If you can shoot steel, paper is a breeze.

    Have a great one :)

    BTW, what model?
     
  5. pangris

    pangris Moderator

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    That to. You should dry practice 2X as much as real practice :)
     
  6. WIG19

    WIG19 Light left on

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    Congrats on your first match! Well done. You've now seen how less (speed) can be better (time).
    Stickied link to alot of good tips, including one on the plates:
    http://www.glocktalk.com/showthread.php?s=&threadid=145777

    When not practicing at Six Flags over Minnesota, I take the cheapest paper plates to my range & put some up so edges are 1' apart. You don't need all six to start with. Get the really cheapo ones with a crinkled 1-1/2 to 2" border, so the smooth part is only about 6".

    Practice on those, starting from a low-ready and just doing one plate at a time, then progressing to two, etc. As was said, front sight, front sight, front sight. Never break the shot or think about the following plate until the sight is on the plate, the shot's gone. If your shots start straying toward that crinkly border on the paper plate, SLOW DOWN.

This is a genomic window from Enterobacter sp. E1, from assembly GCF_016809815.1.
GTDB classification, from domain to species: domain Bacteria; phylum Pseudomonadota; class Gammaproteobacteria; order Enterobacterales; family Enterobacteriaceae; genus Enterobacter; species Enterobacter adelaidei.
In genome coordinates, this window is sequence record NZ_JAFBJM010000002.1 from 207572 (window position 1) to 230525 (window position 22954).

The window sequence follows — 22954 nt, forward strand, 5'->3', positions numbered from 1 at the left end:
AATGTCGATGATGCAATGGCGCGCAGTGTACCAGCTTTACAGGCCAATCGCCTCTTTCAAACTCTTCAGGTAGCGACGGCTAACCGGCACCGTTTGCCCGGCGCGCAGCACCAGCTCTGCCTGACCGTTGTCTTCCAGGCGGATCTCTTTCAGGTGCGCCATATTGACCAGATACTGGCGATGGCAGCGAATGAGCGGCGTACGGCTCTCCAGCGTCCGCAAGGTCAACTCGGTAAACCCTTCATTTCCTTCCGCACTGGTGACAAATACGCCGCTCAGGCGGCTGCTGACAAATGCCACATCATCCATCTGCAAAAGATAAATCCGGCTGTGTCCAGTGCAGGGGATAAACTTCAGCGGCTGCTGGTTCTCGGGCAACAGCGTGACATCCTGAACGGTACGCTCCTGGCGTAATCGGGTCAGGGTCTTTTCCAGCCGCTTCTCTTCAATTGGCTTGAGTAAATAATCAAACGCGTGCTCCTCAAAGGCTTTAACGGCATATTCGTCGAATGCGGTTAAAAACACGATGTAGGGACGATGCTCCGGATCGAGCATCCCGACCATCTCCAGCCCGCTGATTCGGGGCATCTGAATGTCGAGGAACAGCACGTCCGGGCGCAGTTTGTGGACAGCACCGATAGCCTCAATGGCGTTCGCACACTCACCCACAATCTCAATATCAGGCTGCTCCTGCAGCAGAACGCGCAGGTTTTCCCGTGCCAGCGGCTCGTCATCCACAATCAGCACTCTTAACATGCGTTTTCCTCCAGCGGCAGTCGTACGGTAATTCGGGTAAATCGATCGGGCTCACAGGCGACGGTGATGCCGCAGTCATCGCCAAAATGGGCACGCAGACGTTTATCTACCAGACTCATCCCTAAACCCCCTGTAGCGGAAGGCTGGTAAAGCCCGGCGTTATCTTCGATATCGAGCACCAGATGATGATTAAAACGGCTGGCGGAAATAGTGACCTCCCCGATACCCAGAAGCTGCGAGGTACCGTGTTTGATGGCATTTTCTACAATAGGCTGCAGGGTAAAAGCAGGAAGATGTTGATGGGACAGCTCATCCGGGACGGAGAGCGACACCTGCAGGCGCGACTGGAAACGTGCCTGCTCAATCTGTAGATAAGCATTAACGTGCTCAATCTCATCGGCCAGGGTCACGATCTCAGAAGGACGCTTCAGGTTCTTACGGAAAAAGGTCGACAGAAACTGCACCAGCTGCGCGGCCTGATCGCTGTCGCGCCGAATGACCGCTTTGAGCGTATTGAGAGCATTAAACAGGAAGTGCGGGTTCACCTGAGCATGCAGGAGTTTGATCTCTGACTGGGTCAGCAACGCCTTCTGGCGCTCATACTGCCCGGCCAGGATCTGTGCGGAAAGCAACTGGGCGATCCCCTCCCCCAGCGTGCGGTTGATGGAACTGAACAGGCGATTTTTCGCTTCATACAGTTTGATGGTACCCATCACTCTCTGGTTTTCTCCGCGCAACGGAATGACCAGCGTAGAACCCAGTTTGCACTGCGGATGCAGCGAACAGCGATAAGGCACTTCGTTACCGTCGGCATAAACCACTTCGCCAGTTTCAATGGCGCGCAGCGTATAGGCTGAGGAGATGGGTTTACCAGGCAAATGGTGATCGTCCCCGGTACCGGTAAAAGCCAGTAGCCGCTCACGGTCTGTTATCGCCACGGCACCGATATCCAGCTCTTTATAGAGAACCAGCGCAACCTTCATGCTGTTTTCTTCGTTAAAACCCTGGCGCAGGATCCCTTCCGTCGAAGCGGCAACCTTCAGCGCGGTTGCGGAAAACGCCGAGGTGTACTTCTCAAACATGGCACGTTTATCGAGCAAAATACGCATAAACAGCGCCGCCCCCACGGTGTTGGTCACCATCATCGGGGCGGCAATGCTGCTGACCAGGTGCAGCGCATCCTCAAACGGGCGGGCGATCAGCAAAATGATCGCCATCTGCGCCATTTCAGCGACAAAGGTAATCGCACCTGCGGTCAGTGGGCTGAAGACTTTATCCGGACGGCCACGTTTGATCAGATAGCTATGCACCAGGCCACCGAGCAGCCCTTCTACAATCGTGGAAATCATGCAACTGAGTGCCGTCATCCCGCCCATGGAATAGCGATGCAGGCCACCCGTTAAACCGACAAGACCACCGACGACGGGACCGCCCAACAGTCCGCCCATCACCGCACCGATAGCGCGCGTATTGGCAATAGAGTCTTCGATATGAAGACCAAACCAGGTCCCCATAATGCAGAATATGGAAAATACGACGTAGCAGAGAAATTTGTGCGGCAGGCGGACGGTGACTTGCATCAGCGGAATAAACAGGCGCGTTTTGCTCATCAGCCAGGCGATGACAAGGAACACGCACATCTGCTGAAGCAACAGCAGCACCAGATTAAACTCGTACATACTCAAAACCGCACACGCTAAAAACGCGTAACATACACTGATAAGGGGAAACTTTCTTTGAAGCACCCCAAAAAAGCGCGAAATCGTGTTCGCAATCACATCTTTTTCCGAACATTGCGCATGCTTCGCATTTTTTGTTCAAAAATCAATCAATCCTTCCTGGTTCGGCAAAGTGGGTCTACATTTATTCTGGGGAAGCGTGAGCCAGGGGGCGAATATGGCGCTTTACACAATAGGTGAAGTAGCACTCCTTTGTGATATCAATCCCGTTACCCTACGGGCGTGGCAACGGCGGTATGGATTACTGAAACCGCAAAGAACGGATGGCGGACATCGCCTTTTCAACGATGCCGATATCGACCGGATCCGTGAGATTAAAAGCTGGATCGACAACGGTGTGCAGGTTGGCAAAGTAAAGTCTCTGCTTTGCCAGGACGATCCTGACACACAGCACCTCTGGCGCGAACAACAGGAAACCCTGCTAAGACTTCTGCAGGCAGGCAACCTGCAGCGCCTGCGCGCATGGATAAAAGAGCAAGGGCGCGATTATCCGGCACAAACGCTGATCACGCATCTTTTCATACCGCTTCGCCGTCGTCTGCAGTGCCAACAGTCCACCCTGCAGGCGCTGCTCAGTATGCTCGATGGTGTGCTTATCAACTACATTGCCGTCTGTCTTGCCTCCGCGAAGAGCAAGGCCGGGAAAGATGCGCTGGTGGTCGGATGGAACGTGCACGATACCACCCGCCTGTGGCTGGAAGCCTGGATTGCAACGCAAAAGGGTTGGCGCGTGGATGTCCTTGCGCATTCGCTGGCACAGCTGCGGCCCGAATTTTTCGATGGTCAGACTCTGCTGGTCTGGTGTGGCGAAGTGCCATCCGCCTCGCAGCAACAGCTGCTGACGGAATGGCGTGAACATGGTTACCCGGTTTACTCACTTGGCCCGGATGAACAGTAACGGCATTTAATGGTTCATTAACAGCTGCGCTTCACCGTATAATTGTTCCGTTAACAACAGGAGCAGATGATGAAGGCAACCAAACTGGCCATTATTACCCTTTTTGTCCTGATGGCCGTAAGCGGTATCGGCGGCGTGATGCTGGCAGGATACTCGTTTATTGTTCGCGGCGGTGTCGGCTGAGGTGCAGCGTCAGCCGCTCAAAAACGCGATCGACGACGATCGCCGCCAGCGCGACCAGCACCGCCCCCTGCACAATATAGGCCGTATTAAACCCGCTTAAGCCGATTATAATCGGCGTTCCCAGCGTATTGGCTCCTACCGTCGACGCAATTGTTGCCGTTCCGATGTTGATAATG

One thing told to me awhile back (Butch I think) that actually helped at my first match was that, except for knocking the first one down, don't get focused on pouring rounds into a plate that won't go down. Move on, then come back & pickup any plates left standing. Focusing on something that's not working tends to breed tension he told me, which does horrible things for one's shooting.

    Gotta admit, tho', GSSF is a blast, huh?
    ;j
     
  7. lethal tupperwa

    lethal tupperwa

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    BIG ROUND FULL MOONS?

    If they did, and they probably did, it was because you looked at the plates instead of your sights.
     
  8. Fireglock

    Fireglock Which is worse?

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    Then again coming back is going to add a half second to your time. :) Somebody that shoots well told me that. ;)
     
  9. AggieMM

    AggieMM Aggie Glocker

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    Thanks to all for your great advice!!!! I have a lot to learn, and I'm glad to have a resource like GT!!

    And yes, I'm already making plans to travel to Dallas in May 2005...... :)

    Ryan
     
  10. murph2127

    murph2127